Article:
Welcome to justthoughtsnstuff

I started posting to jtns on 20 February 2010 with just one word, 'Mosaic'. This seemed an appropriate introduction to a blog that would juxtapose fragments of memoir and life-writing. Since 1996, I'd been coming to terms with the consequences of emotional and economic abuse that had begun in childhood, and which, amongst other things, had sought to stifle self-expression. While I'd explored some aspects of my life through fiction and, to a lesser extent, journalism, it was only in 2010 that I felt confident enough to write openly about myself. I believed this was an important part of the healing process. Yet within weeks, the final scenes of my family's fifty-year nightmare started to play themselves out and the purpose of the blog became one of survival through writing. Although some posts are about my family's suffering - most explicitly, Life-Writing Talk, with Reference to Trust: A family story - the majority are about happier subjects (including, Bampton in rural west Oxfordshire, where I live, Oxford, where I work, the seasons and the countryside, walking and cycling) and I hope that these, together with their accompanying photos, are enjoyable and positive. Note: In February 2020, on jtns' tenth birthday, I stopped posting to this blog. It is now a contained work of life-writing about ten years of my life. Frank, 21 February 2020.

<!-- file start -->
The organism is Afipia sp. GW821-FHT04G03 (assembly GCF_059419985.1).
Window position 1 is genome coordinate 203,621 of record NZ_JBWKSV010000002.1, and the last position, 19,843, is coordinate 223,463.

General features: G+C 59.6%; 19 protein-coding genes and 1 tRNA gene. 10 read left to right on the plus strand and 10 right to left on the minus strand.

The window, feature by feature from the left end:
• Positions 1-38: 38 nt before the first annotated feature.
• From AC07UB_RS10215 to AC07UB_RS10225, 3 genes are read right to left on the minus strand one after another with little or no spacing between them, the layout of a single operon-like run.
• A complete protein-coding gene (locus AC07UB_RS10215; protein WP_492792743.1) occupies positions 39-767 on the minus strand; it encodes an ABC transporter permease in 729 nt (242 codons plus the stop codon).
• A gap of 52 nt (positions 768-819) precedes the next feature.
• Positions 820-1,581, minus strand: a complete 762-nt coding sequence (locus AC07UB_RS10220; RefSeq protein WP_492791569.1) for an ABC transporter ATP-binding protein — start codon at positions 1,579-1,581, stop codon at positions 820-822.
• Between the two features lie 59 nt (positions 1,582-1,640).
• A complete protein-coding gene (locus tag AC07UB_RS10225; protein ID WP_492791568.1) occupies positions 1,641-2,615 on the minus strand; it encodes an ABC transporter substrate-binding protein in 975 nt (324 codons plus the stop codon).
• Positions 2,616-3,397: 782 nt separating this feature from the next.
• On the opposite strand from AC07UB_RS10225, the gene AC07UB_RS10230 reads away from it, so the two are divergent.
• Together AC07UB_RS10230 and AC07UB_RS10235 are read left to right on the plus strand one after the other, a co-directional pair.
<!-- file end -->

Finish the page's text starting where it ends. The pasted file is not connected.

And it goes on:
New blog: morethoughtsnstuff.com.

Saturday 2 July 2011

meadowsweet, willowherb, snail, partidge

First cycle for a couple of weeks. Missed out last weekend because I was working at the Taylor on Saturday and teaching on Sunday.

Calcroft Lane, aka the gated road, is alive with wild flowers again. Just after where the gates used to be, I came across frothy meadowsweet, water mint and almost-in-flower hemp agrimony, amongst other plants, growing in a shallow stream. A few minutes later, a stand of rosebay willowherb.

I wasn't alone this morning on the bike. The snail is quite well-travelled now.

Before seeing all the plants, a partridge flew up from the verge. I was so excited. In Oxford we never saw partridges and only came across them when we were away walking. I love the delicate flight and this morning noticed how vibrant the orange markings on the bird's fanned tail were.

Then I realised that what I was really thinking about, and could actually taste, was roast partridge. At the Trout at Tadpole, say, by the log-burner, accompanied by a glass of their delicious Fleurie.

I was appalled by my carnivorous nature.

When do they start shooting partridge?

1 comment:

  1. You are now distributed through G+.

    Surprisingly no "smutty schoolboy" remarks made on the name!